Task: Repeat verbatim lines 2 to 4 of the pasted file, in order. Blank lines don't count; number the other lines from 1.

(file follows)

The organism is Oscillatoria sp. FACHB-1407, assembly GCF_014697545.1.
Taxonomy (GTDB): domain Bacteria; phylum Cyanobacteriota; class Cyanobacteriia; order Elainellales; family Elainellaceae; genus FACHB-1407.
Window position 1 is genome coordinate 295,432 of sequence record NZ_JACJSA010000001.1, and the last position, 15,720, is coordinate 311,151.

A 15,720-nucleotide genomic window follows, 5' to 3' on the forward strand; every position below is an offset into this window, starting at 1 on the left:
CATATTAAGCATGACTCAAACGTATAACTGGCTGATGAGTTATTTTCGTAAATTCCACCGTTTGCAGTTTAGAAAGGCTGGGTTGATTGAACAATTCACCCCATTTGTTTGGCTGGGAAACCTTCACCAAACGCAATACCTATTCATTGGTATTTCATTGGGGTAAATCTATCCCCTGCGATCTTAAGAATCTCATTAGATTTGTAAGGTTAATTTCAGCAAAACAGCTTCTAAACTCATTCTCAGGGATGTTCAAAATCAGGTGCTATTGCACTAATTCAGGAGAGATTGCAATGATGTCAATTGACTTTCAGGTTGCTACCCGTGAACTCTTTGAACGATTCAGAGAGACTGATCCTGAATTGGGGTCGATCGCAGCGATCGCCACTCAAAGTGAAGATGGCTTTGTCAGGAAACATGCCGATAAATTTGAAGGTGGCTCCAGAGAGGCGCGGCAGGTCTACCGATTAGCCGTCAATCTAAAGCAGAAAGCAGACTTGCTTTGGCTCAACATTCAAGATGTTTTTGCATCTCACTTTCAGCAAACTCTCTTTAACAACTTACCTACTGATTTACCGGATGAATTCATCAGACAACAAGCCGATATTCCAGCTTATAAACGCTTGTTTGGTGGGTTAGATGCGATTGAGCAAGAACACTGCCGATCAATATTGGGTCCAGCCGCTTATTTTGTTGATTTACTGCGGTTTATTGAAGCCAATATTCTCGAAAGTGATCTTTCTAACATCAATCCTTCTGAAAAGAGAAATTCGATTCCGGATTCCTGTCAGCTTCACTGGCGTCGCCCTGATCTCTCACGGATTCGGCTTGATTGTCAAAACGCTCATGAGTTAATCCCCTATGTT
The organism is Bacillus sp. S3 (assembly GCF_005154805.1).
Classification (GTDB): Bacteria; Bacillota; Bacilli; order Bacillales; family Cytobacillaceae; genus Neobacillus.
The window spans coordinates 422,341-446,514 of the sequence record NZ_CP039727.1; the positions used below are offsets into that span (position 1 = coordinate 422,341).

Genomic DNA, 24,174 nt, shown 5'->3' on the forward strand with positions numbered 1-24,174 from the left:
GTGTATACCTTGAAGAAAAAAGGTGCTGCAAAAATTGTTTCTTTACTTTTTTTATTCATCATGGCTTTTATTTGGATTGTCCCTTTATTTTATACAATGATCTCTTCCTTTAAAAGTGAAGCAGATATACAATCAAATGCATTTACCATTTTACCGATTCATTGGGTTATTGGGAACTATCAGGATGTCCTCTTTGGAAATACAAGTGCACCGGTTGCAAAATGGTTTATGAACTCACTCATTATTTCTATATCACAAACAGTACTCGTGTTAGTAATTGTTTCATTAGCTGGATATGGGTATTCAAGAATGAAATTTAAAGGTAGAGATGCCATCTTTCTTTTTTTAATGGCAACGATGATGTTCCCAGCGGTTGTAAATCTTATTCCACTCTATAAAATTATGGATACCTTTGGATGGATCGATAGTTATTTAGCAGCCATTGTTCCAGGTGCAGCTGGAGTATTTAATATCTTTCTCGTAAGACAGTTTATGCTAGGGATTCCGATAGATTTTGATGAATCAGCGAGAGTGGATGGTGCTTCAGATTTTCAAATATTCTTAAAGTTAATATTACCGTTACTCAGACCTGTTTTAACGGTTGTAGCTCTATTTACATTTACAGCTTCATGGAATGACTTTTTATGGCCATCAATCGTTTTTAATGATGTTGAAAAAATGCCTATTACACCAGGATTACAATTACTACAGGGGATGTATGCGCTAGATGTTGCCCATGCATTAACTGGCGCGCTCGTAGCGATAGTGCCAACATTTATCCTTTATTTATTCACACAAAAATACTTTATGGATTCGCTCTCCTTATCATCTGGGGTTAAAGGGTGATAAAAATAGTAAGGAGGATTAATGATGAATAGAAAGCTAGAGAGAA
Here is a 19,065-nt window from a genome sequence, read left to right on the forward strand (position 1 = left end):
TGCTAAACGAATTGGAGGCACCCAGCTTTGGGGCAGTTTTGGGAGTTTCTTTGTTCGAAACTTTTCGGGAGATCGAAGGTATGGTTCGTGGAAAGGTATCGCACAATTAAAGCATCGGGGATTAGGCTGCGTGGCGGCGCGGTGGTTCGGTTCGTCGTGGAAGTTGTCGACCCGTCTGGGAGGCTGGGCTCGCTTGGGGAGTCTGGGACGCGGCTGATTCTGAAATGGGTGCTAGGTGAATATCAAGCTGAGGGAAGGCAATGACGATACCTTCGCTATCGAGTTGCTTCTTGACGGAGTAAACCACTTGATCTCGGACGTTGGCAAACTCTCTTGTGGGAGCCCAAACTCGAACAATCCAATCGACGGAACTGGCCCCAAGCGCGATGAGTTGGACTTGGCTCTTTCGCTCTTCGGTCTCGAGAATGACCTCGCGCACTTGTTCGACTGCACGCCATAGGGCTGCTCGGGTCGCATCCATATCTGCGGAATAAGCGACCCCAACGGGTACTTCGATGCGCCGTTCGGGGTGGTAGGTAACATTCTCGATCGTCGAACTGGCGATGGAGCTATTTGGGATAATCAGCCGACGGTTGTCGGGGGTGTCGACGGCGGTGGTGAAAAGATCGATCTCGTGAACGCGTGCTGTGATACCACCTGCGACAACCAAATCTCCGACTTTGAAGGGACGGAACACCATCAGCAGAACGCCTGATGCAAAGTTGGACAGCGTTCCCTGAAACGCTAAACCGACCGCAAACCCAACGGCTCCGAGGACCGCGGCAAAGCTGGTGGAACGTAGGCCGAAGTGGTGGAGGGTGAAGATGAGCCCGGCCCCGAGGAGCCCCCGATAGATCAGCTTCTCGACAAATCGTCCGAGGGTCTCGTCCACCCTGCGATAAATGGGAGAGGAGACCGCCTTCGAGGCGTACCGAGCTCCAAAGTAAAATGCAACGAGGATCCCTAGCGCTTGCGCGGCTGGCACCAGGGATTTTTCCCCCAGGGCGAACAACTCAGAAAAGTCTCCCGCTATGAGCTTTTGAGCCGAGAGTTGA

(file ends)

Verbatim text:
Taxonomy (GTDB): domain Bacteria; phylum Cyanobacteriota; class Cyanobacteriia; order Elainellales; family Elainellaceae; genus FACHB-1407.
Window position 1 is genome coordinate 295,432 of sequence record NZ_JACJSA010000001.1, and the last position, 15,720, is coordinate 311,151.

A 15,720-nucleotide genomic window follows, 5' to 3' on the forward strand; every position below is an offset into this window, starting at 1 on the left: